Set up a throwaway email (optional)
When you order something online, like book for example, you follow a process that you’ve followed many times. Add to cart, enter personal details (name, address, phone), click purchase. You don’t give much thought to privacy, because who cares if someone knows you ordered a book? (unless you’re ordering naughty books)
But privacy matters when ordering something like a crypto hardware wallet online. Imagine if you were doxxed, and a bad character intercepted this order data? They know your name, address and phone number. And since you ordered a crypto wallet they assume you own enough crypto to take security seriously.
This would not be good.
And this scenario became a reality in 2020 when the most popular crypto hardware wallet brand in the world (Ledger) suffered a data breach leaking customer data information of over 250,000 customers. Ouch!
The hacker sold this data on the dark web. Scammers bought this data and got to work.
Life as a ledger data breach customer got hairy. They became spear-phishing targets (the target of a personalized phishing attack). They where bombarded with a huge amount of malicious emails and SMS messages. Strangers on the internet even threatened them.
If I was on this list, I would have worried about hooded thugs appearing in my street carrying $5 wrench’s. I would have shut down my email, changed my phone number and moved to a new neighborhood.
Sounds terrible, right?
I doubt Ledger will make this mistake again, as this lesson in customer data security almost ruined their reputation.
But you can never be too safe, so here are a few extra steps for peace of mind. Before you order your Crypto hardware wallet:
- Set up a throwaway email address (like Proton mail)
- Open a local PO box
Doing so will keep your identity safe in the event of a future data breach.
Order a hardware wallet
IMPORTANT: only ever order from the manufacturer’s website. Shopping around for a better deal on hardware wallets might come with catastrophic ‘hidden costs’. See the poisoned hardware wallet scam below.
Wait…do I really need a hardware wallet?
Over the few steps you’ll set up and sync a software wallet called MetaMask with the hardware wallet that you just ordered.Yes, you’ll be setting up both a software and hardware wallet.
This might leave you wondering if you can save a hundred bucks on the hardware wallet and just use a software wallet.
You can just use a software wallet like Meta Mask alone to participate in DeFi. But this comes with risks that are not worth taking. Connecting a hardware wallet is not compulsory, but it’s highly recommended, as it will add an extra layer of security to your crypto wallet. If you want to understand how, read our FAQs.
Order a wallet secret recovery phrase backup tool
Another optional but strongly recommended tool to order now is a secret recovery phrase backup tool. In reality this is a steel product that you can use to make words. Let me explain.
When setting up your crypto wallet, you’ll be given a secret recovery phrase that will help you restore your wallet on a new device in the event your wallet is lost, damaged, or stolen.
If you lose this phrase, you lose your crypto.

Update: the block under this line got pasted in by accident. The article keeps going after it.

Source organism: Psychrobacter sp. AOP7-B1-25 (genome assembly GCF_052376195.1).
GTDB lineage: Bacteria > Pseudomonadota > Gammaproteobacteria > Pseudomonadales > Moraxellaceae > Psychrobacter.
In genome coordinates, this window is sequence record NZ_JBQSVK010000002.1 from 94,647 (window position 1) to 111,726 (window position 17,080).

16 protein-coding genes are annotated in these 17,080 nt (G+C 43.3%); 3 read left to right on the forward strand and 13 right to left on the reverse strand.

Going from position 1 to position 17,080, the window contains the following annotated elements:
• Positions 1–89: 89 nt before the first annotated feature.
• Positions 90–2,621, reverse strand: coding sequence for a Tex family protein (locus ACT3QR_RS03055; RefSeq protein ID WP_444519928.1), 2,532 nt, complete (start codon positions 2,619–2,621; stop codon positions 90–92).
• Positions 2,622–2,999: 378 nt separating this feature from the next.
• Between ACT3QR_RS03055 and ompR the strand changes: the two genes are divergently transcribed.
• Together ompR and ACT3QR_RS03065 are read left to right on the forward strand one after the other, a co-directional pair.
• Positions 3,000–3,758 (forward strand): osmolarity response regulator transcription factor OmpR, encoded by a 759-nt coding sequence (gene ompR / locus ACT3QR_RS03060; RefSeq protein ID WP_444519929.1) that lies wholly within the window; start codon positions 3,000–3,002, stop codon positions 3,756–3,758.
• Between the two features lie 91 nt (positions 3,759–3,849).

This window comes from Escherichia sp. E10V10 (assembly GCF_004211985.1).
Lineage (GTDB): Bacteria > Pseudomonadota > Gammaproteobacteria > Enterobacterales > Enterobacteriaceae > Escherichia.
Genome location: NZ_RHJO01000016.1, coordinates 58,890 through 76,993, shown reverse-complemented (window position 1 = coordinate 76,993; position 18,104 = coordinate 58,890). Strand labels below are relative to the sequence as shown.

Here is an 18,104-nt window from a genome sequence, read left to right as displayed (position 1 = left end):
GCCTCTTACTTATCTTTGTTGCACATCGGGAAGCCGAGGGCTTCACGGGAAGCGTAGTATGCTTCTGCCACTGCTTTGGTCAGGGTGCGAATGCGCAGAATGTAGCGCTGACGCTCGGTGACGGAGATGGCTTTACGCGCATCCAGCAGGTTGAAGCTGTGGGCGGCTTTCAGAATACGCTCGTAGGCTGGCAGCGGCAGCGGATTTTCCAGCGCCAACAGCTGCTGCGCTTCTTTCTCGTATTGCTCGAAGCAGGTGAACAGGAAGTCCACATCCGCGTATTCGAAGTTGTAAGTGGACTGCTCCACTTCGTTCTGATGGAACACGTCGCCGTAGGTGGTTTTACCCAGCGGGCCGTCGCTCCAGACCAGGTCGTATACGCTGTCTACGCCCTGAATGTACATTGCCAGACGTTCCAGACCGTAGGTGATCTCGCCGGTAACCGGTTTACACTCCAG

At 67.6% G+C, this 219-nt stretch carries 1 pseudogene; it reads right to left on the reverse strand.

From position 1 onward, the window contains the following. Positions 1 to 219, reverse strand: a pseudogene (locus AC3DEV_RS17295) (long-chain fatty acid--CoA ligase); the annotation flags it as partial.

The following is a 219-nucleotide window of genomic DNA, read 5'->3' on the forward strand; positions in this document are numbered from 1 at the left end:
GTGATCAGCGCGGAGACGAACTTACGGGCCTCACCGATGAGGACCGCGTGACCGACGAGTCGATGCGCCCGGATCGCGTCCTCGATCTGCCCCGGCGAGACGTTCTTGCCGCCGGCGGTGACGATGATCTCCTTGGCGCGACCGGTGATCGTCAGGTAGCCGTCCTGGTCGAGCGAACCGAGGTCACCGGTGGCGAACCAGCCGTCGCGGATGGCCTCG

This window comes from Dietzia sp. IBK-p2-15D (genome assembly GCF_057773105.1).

Sure, you can record this phrase on paper, and most wallets come with a paper template to allow you to do so. But is it really worth the risk? No, not its not.
Once your hardware wallet and crypto steel have arrived, continue on to the next step.
Set up and connect a software wallet (Meta mask) to your hardware wallet
You have a hardware wallet and some type of crypto steel in your hands.
Download and install Metamask.io and install it onto your crypto only browser we set earlier. Triple check that you’re installing the correct Metamask software otherwise you might fall victim to a rotten software wallet scam.
Follow this tutorial to set up Metamask:
Now connect your hardware wallet. Follow this tutorial if you’re using Ledger:
Or this tutorial if you’re using Trezor:
You’ll be given your secret recovery key when setting up these wallets. Follow the next step carefully.
Record and store your secret recovery phrase properly
Your wallet’s secret recovery key phrase is generated when setting up your hardware wallet. You have two important decisions to make here: how and where you store your recovery phrase.
We already covered the how earlier when we urged you to order your crypto wallet recover seed phrase backup tool. If you haven’t already done that, go back and do it now.
Lets talk about where to store your recovery keys. Or rather, lets not talk about it because this should be your little secret. Ultimately only you can answer the question of where to store your recover phrase backup. Many crypto fortunes have been lost due to terrible planning here, so let me offer you a few simple tips:
- Make multiple copies, and store them in different locations.
- Don’t store your secret phrase on your computer, in your phone, or on the cloud. You’re one virus or hack away from disaster.
- Consider storing your recovery phrase in multiple locations, and splitting up your secret phrase if possible using a multi-shard backup tool.
You are your biggest enemy when it comes to keeping your recovery keys safe, so take some time to backup and store them properly. You’re only limited by your imagination.
If you followed the steps above, you’ve just set up a safe and secure environment for DeFi, and are ready to put your crypto to work.
While most of your DeFi work should run through your a cold wallet, you’ll still need other wallets for your crypto journey, so make sure you read or guide on how to set up a tiered crypto wallet system.
And finally; don’t let your guard down just yet; the risk of loss loss in crypto is omnipresent so make sure you’re aware of these ongoing DeFi security best practices, and keep an eye out for these common crypto wallet scams.